Crystal Cheung

Yale College admitted 2,304 students to the class of 2024 from a pool of 35,220 applicants, the Office of Undergraduate Admissions announced on Thursday.

The number of admitted students represents 6.54 percent of applicants for both early action and regular decision, up from class of 2023’s 5.91 percent. Last year, Yale accepted 2,178 students from both the early decision and regular decision round out of Yale’s record pool of 36,843 applicants. This year, admitted students come from all 50 states, as well as from Washington D.C., Puerto Rico and 72 countries.

The class of 2024 will complete the expansion of Yale College that began three years ago with the opening of Pauli Murray and Benjamin Franklin colleges. The newest Yalies will bring the total undergraduate enrollment to approximately 6,250 — an increase of 15 percent since 2017.

“Offering a Yale education to more talented and promising students has been a highlight of my work and will complete the University’s vision for a larger and stronger Yale College that has been more than a decade in the making,” said Dean of Undergraduate Admissions and Financial Aid Jeremiah Quinlan. “The world has never been more in need of intelligent, strong, committed, energetic and visionary young people, and I am delighted so many of those young people decided to apply to Yale College.”

Yale also offered a spot on the waiting list to 1,290 applicants this year, according to Director of Outreach and Recruitment at the Office of Undergraduate Admissions Mark Dunn. Dunn said the admissions office does not know whether it will offer admission to any students on the waitlist, which is unranked. 30,149 applicants were denied admission, 1,281 applicants withdrew their applications, and 196 of the applications were incomplete.

In December, Yale offered admission to 796 applicants in the early action round. The College also admitted 87 applicants through the QuestBridge National College Match program — a 58 percent increase from last year’s record of 55 matches. The 87 QuestBridge matches set a new record for Yale and represented the largest number of matching students at any of the 40 QuestBridge partner schools.

As it stands, Yale’s undergraduate student body includes more than 1,000 students who receive Federal Pell Grants for low income students, Director of the Office of Undergraduate Financial Aid Scott Wallace-Juedes noted. This is an increase of 50 percent in the past four years.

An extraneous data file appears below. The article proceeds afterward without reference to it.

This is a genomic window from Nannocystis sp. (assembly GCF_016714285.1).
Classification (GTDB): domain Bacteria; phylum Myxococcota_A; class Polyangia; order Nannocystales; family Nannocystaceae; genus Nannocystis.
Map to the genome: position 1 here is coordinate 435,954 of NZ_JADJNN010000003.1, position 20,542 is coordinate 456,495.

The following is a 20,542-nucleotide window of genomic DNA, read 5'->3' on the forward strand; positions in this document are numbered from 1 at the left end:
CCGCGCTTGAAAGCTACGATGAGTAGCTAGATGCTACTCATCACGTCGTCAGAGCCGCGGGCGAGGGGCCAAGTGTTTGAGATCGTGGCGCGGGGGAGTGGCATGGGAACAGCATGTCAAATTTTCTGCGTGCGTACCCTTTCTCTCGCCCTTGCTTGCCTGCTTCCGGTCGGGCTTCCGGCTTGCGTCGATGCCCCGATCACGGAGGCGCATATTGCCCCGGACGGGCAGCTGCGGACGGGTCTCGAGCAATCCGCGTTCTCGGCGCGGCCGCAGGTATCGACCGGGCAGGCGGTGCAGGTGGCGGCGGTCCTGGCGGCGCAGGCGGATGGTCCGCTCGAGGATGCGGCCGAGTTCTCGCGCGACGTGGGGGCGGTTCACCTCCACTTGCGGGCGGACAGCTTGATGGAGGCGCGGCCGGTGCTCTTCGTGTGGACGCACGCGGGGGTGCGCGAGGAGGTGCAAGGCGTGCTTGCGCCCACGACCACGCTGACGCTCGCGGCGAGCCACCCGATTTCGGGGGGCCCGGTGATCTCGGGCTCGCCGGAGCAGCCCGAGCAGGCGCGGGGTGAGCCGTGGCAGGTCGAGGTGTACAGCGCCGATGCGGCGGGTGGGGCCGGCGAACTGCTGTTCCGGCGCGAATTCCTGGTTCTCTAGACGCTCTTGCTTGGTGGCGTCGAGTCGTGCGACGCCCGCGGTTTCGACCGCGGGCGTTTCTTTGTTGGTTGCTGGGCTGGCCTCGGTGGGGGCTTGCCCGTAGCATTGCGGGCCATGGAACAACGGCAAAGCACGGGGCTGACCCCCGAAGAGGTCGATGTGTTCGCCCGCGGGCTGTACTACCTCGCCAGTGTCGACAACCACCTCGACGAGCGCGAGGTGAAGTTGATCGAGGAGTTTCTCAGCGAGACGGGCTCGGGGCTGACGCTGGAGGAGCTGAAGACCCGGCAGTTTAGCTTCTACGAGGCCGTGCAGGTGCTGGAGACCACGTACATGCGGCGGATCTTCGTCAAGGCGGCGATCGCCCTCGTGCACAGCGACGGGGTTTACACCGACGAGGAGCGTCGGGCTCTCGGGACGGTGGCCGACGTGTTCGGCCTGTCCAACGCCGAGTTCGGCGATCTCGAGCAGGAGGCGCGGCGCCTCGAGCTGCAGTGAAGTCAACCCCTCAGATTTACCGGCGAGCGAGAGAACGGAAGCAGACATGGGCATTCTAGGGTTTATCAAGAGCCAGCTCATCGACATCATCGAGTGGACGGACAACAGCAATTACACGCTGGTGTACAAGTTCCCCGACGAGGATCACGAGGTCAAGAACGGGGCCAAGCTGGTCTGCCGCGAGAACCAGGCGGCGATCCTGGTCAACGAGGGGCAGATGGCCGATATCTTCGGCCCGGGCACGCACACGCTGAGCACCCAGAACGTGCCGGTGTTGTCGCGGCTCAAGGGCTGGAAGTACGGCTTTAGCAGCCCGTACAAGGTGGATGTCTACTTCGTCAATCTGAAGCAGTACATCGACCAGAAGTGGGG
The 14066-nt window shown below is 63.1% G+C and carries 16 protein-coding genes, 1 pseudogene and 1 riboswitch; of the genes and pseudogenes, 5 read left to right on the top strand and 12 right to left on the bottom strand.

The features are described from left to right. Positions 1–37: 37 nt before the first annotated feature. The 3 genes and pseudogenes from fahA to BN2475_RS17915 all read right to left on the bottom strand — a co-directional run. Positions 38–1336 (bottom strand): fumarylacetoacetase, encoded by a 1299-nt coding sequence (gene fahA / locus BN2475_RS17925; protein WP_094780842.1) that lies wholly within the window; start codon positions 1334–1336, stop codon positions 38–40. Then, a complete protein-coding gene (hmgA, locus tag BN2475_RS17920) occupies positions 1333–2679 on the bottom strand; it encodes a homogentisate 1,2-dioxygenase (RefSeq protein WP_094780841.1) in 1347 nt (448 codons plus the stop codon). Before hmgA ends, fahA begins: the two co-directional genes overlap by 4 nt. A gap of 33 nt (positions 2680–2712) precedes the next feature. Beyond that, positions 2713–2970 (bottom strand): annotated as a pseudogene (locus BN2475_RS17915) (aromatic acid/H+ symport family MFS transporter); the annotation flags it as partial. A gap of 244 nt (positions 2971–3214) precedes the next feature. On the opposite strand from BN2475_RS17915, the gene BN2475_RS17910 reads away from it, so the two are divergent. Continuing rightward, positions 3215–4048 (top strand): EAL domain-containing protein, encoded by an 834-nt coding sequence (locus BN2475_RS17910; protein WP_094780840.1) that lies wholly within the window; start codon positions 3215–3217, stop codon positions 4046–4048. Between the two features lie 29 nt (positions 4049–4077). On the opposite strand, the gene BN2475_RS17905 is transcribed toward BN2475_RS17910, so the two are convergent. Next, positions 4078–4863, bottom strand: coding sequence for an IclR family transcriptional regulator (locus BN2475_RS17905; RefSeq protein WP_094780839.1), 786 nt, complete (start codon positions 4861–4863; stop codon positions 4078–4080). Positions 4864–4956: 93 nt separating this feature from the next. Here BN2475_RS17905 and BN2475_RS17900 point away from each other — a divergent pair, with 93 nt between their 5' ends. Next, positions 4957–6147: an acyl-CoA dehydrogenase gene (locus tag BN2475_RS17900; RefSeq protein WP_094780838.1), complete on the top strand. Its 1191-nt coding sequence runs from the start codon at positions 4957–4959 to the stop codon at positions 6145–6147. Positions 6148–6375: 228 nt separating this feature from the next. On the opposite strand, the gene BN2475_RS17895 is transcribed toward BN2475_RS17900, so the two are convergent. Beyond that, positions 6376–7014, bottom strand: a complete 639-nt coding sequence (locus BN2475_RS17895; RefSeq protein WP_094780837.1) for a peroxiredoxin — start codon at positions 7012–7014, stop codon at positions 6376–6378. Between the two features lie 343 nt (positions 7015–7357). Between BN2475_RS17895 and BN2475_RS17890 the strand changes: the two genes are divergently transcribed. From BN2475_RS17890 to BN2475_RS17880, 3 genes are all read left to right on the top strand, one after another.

In past years, admitted students were able to attend Bulldog Days, a three-day program that aims to showcase everything Yale has to offer, as well as Bulldog Saturday, a one-day condensed version of Bulldog Days. This year, however, the two events were cancelled due to COVID-19.

In lieu of on-campus admissions events, admitted students will be able to connect via chat and video in a new online Admitted Students Network, attend online master classes taught by Yale faculty, attend live-streamed video panels about different elements of campus life, and explore virtual content from student organizations, said Hannah Mendlowitz, director of recruitment at the admissions office.

“Although we are disappointed that admitted students won’t be able to visit campus this spring, the Yale community is stepping up to provide an amazing collection of virtual events and opportunities to connect with current students, faculty and staff,” Mendlowitz said. “We are transforming the three days of Bulldog Days into the ‘30 Bulldog Days of April.’ We are looking forward to helping our admitted students experience what makes Yale so special, from wherever they are in the world.”

Admitted students will have until May 1 to accept or decline their Yale admission offers.

Kelly Wei | kelly.wei@yale.edu

  • yokel

    Are you kidding me? People are just trying to survive. The author of this article has a huge tin ear. The arrogance here is astounding.